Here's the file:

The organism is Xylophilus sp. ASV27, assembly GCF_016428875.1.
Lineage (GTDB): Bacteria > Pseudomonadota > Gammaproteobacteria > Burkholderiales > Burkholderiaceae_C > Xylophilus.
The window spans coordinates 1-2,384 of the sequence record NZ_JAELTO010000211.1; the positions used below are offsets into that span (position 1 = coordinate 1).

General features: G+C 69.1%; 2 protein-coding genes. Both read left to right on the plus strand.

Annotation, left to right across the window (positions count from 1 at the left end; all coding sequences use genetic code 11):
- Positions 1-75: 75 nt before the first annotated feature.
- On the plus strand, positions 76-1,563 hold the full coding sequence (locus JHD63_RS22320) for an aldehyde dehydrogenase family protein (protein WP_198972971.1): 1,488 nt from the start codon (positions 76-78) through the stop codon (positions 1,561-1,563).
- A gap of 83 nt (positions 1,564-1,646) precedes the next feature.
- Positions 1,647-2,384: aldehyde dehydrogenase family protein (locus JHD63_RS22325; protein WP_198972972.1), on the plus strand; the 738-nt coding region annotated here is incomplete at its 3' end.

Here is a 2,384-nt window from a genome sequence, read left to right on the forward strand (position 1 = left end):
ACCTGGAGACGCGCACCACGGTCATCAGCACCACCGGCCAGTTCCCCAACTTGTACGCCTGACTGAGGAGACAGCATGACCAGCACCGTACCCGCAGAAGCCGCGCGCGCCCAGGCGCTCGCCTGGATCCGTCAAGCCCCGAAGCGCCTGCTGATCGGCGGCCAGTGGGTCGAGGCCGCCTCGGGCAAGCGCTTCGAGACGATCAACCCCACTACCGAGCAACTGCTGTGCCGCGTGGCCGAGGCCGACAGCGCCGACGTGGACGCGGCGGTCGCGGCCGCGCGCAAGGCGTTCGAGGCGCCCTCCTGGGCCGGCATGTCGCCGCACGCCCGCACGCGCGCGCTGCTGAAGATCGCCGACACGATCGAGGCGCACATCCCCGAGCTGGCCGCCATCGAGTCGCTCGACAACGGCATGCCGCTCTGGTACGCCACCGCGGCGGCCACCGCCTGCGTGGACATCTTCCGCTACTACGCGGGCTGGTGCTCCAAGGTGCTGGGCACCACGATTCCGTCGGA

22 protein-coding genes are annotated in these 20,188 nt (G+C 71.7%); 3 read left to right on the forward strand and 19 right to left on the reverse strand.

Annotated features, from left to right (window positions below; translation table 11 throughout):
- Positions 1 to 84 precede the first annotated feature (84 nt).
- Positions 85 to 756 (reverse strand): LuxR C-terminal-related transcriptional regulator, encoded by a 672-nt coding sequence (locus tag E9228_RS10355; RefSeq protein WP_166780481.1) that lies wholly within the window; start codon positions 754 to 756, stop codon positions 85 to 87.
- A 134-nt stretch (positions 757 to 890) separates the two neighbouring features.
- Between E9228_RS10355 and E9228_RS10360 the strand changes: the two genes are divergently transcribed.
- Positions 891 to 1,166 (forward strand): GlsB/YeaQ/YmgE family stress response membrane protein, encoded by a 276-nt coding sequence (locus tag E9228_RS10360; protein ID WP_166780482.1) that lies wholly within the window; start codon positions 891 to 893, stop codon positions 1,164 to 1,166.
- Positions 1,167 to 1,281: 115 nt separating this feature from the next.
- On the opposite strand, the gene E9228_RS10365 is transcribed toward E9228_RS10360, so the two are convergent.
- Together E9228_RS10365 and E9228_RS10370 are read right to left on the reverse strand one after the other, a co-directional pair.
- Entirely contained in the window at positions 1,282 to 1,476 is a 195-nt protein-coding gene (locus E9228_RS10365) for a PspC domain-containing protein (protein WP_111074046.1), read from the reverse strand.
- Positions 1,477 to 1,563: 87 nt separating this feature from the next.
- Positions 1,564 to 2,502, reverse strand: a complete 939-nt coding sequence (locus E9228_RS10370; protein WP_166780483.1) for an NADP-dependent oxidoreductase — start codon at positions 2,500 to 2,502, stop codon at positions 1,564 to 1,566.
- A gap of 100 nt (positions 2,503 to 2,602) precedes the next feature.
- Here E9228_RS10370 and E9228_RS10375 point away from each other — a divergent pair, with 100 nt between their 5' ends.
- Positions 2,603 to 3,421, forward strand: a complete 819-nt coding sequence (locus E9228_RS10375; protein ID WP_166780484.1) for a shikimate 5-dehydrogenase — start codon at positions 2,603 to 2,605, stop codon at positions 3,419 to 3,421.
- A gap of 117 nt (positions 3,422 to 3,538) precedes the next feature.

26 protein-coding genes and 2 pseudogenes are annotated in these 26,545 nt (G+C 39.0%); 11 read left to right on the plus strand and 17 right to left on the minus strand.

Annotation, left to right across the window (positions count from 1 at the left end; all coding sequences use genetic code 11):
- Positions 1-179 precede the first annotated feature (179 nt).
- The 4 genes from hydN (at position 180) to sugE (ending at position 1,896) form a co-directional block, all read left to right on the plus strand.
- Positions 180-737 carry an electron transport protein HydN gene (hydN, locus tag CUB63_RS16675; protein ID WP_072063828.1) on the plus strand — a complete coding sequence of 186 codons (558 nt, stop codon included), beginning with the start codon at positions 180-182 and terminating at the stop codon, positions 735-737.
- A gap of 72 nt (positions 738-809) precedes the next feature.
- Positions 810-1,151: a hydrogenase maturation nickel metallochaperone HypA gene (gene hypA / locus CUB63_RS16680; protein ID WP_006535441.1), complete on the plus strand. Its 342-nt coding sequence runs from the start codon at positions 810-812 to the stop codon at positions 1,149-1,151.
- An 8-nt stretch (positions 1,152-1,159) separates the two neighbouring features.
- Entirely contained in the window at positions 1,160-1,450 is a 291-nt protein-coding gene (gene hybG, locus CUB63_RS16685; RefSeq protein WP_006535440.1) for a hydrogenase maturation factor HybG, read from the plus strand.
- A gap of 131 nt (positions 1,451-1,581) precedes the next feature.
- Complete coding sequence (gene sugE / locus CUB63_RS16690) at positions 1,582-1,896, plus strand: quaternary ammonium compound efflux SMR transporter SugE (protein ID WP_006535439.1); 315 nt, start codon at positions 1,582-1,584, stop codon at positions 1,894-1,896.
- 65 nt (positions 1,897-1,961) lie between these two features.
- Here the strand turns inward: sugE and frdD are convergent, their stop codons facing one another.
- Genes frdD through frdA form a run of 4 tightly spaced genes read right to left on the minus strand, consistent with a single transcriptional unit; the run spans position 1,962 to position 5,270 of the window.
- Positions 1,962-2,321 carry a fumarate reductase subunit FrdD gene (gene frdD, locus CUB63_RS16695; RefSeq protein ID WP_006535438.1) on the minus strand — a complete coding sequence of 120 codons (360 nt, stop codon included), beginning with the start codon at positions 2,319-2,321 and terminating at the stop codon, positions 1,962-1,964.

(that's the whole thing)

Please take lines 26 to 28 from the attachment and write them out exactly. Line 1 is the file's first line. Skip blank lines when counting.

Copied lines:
- Here E9228_RS10370 and E9228_RS10375 point away from each other — a divergent pair, with 100 nt between their 5' ends.
- Positions 2,603 to 3,421, forward strand: a complete 819-nt coding sequence (locus E9228_RS10375; protein ID WP_166780484.1) for a shikimate 5-dehydrogenase — start codon at positions 2,603 to 2,605, stop codon at positions 3,419 to 3,421.
- A gap of 117 nt (positions 3,422 to 3,538) precedes the next feature.